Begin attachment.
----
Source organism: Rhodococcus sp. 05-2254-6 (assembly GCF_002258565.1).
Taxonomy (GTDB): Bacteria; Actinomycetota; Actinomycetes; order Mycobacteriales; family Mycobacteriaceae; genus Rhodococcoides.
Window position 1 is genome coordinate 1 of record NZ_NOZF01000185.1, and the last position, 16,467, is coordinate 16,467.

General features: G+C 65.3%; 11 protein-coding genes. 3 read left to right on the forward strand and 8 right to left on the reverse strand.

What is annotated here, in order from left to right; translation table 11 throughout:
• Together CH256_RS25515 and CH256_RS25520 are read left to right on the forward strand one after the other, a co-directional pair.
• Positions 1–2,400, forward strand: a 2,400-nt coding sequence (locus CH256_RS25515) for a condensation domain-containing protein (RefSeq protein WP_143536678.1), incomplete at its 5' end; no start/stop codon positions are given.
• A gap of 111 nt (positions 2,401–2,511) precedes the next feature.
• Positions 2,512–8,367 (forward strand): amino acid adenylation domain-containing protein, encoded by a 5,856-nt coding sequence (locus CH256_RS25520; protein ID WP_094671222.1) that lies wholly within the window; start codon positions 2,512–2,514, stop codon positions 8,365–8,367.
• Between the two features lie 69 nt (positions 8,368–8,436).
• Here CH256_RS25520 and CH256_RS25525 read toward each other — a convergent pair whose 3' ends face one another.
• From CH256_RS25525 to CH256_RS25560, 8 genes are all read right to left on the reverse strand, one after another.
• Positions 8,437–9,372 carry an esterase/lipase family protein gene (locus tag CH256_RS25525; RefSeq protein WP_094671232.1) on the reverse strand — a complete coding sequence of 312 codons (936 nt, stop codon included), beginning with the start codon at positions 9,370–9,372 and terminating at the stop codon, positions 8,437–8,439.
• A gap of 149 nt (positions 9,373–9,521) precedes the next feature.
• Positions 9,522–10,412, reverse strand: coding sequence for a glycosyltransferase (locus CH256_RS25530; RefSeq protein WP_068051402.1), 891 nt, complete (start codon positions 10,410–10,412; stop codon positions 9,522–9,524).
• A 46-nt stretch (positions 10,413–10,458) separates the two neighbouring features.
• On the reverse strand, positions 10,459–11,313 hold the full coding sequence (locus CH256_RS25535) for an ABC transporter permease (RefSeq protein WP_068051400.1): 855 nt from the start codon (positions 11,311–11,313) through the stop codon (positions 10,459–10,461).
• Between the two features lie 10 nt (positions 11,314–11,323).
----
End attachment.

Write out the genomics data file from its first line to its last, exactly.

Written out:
Source organism: Rhodococcus sp. 05-2254-6 (assembly GCF_002258565.1).
Taxonomy (GTDB): Bacteria; Actinomycetota; Actinomycetes; order Mycobacteriales; family Mycobacteriaceae; genus Rhodococcoides.
Window position 1 is genome coordinate 1 of record NZ_NOZF01000185.1, and the last position, 16,467, is coordinate 16,467.

General features: G+C 65.3%; 11 protein-coding genes. 3 read left to right on the forward strand and 8 right to left on the reverse strand.

What is annotated here, in order from left to right; translation table 11 throughout:
• Together CH256_RS25515 and CH256_RS25520 are read left to right on the forward strand one after the other, a co-directional pair.
• Positions 1–2,400, forward strand: a 2,400-nt coding sequence (locus CH256_RS25515) for a condensation domain-containing protein (RefSeq protein WP_143536678.1), incomplete at its 5' end; no start/stop codon positions are given.
• A gap of 111 nt (positions 2,401–2,511) precedes the next feature.
• Positions 2,512–8,367 (forward strand): amino acid adenylation domain-containing protein, encoded by a 5,856-nt coding sequence (locus CH256_RS25520; protein ID WP_094671222.1) that lies wholly within the window; start codon positions 2,512–2,514, stop codon positions 8,365–8,367.
• Between the two features lie 69 nt (positions 8,368–8,436).
• Here CH256_RS25520 and CH256_RS25525 read toward each other — a convergent pair whose 3' ends face one another.
• From CH256_RS25525 to CH256_RS25560, 8 genes are all read right to left on the reverse strand, one after another.
• Positions 8,437–9,372 carry an esterase/lipase family protein gene (locus tag CH256_RS25525; RefSeq protein WP_094671232.1) on the reverse strand — a complete coding sequence of 312 codons (936 nt, stop codon included), beginning with the start codon at positions 9,370–9,372 and terminating at the stop codon, positions 8,437–8,439.
• A gap of 149 nt (positions 9,373–9,521) precedes the next feature.
• Positions 9,522–10,412, reverse strand: coding sequence for a glycosyltransferase (locus CH256_RS25530; RefSeq protein WP_068051402.1), 891 nt, complete (start codon positions 10,410–10,412; stop codon positions 9,522–9,524).
• A 46-nt stretch (positions 10,413–10,458) separates the two neighbouring features.
• On the reverse strand, positions 10,459–11,313 hold the full coding sequence (locus CH256_RS25535) for an ABC transporter permease (RefSeq protein WP_068051400.1): 855 nt from the start codon (positions 11,311–11,313) through the stop codon (positions 10,459–10,461).
• Between the two features lie 10 nt (positions 11,314–11,323).